The old adage “opinions are like a-holes, everyone has them and they all stink” is seldom appropriate but certainly applicable when it comes to embalming. What is to follow is my own stinky opinion on where embalming fits into our movement. If you just want the Cliff’s Notes version, here it is:
I see a place for embalming in the green movements so long as it fulfills two criteria: It is only done with “eco-fluid” and it is done to fill a family tradition.
Housekeeping: Embalming is never required by law. It is a process of replacing bodily fluids with chemicals to preserve the body, slowing decay. The length of time a body will “last” after embalming falls squarely into “it depends”. Embalming is usually only required “by company policy” for public visitations with most companies. Embalming, like many funeral practices varies in frequency based on regional customs.
Now that we’ve got those little details out of the way, let us look more closely at the why’s of embalming. Many an article has been written about the early days of modern embalming and how it started (spoiler: Civil War to get the dead back home) so I’m not compelled to rehash the historical intricacies here. What it boils down are three principle reasons:
Safety/sanitation: The transmission of communicable diseases from the dead to the living is nothing close to what an ardent embalming supporter will tell you. That said, having the dead laying around the house for extended periods of time, no matter what the cause, is ill advised. In the Western world, there are very few communicable diseases that are transmitted from the deceased to the living. Most common contagions don’t last in a host that has died. With all the death certificates I’ve signed, I would say, anecdotally, that most people die from things like congestive heart failure (CHF), sepsis, and pneumonia. Most frequently, these last two are upshots of cancer. In other words: You, or the crows in your neighborhood, are not going to get West Nile from an unembalmed Aunt Nellie.
Preservation: This is intimately tied into the sanitation of the body. Reducing the microbes that facilitate decomposition extends the length of time that the deceased will be presentable. In Washington State, you need to do something to slow this process within 24 hours of death. Embalming is a mighty effective little trick. A body that has been embalmed “hard” can have a shelf-life of a Twinkie and the cuddle coefficient of granite. The other way this can be done is to cool the body down; with refrigeration, dry ice, or ice you can very effectively extend the time the person is presentable.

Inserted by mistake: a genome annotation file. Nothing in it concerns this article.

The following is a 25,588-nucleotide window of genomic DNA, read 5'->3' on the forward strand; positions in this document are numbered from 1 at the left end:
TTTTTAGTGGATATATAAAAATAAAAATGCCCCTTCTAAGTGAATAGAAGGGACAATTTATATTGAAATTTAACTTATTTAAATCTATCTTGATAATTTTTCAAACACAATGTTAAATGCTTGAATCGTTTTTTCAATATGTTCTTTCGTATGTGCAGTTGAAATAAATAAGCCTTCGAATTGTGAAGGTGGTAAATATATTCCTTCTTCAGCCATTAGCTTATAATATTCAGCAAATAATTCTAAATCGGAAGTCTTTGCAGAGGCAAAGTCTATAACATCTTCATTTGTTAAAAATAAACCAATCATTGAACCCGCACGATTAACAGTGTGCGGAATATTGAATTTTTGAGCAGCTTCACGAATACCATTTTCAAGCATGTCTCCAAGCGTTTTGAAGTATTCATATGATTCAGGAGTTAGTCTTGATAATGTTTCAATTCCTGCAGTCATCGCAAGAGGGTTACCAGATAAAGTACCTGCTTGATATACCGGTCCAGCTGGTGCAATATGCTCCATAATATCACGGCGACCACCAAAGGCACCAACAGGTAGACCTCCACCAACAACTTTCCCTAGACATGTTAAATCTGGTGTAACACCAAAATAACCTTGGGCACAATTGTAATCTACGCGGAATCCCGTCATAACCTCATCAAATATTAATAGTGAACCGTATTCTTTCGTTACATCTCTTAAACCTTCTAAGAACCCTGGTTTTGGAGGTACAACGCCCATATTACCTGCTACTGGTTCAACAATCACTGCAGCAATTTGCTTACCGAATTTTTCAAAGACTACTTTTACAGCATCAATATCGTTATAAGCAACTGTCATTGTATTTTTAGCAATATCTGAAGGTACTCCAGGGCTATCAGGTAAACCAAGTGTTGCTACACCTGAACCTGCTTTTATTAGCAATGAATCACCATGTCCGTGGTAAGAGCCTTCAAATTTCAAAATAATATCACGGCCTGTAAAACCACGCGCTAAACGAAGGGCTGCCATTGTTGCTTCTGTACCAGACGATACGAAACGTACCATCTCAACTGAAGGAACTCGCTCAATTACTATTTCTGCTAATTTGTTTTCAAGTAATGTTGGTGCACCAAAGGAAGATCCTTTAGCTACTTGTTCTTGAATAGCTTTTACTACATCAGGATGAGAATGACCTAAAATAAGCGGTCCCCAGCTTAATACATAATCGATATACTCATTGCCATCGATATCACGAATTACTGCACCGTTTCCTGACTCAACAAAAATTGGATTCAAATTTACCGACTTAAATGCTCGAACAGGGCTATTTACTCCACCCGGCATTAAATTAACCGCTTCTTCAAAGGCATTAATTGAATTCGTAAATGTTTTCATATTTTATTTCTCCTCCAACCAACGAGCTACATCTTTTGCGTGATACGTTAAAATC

Appearance: It is in this last point that I see a strong purpose for embalming. Making people look good is something that embalming does well to prepare people for their last hurrah. Embalming fluid has pigments in it and when someone dies, they look a little peaked. The blood has moved away from the surface of the skin and they look… dead. Embalming brings back some of the lost color. The process also repairs any visible damage to the person. Hospitals can be just as mean to people at the end of life as a car wreck, so cleaning up tubes and bruising is a part of that process. Autopsy repair is also included in the embalming process. Autopsies are not gentle. While you don’t need to embalm someone post-autopsy, the people who are highly trained and well skilled in autopsy repair are embalmers. If a home funeral practitioner tells you that caring for your post-autopsy loved one will be a healing process, they are either deranged, or they know that you are the type of person that finds healing in raw, grizzly tasks. I could be wrong on this note, and I’m sure someone will take me to task. Personally, I’m not recommending this to anyone without signed indemnification paperwork.
Here is where the green movement jumps in and says “But death is a natural part of life, and the beauty of a peaceful death and that transition is something that needs to be embraced. It shouldn’t be an antiseptic process to make someone look like they are sleeping.” Yep. I think you’re right people. I think that the process of death and moving through the grieving process can be far better handled through the thoughtful washing and preparation of your loved one as they head to their point of final disposition. People who embrace the care of their loved one should be encouraged and guided. Embalming should be discouraged…
Unless it is your tradition or culture.
And that is where we come back to using eco-fluid for a family tradition. We in the green movement are so fast to shoot down the practice of embalming because of its horrific effects and adverse impacts on our planet that sometimes we forget to look at what families need to transition though their loss. As a funeral director, I couldn’t sit across the table from a Catholic Latino family who wants to transport to some village outside of Mexico City for a two day viewing and service with a graveside, and say “Well now, have you thought about the fact that we can use dry ice….” What?! It is not practical. It is not their tradition, and ultimately, it would not give them the experience that would honor their dead. For some families embalming and the type of presentation that it provides is integral to the healing and the cultural norms and status of the family.
I think that the funeral industry has been selling the embalming Kool-Aid for so long that the fumes are getting to them. Meanwhile, in the greener pasture, some in the green movement have developed such an absolutist attitude that it has become verboten to even consider it. While the circumstances under which we can justify and use the embalming are small, I think we in the movement need to recognize and embrace the acceptable areas for the application. As with any discussion, this is one that will change with the times and the technology and if history serves, this discussion, ironically, will not die.